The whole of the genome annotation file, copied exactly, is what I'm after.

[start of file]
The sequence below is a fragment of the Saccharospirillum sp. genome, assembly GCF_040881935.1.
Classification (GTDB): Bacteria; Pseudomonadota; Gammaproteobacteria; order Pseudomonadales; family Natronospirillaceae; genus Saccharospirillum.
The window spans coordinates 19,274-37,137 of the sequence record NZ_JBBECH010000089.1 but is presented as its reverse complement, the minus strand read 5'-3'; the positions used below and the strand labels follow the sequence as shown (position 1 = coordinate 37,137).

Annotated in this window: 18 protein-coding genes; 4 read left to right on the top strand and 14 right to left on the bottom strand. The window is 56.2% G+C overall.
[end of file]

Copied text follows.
The sequence below is a fragment of the Saccharospirillum sp. genome, assembly GCF_040881935.1.
Classification (GTDB): Bacteria; Pseudomonadota; Gammaproteobacteria; order Pseudomonadales; family Natronospirillaceae; genus Saccharospirillum.
The window spans coordinates 19,274-37,137 of the sequence record NZ_JBBECH010000089.1 but is presented as its reverse complement, the minus strand read 5'-3'; the positions used below and the strand labels follow the sequence as shown (position 1 = coordinate 37,137).

Annotated in this window: 18 protein-coding genes; 4 read left to right on the top strand and 14 right to left on the bottom strand. The window is 56.2% G+C overall.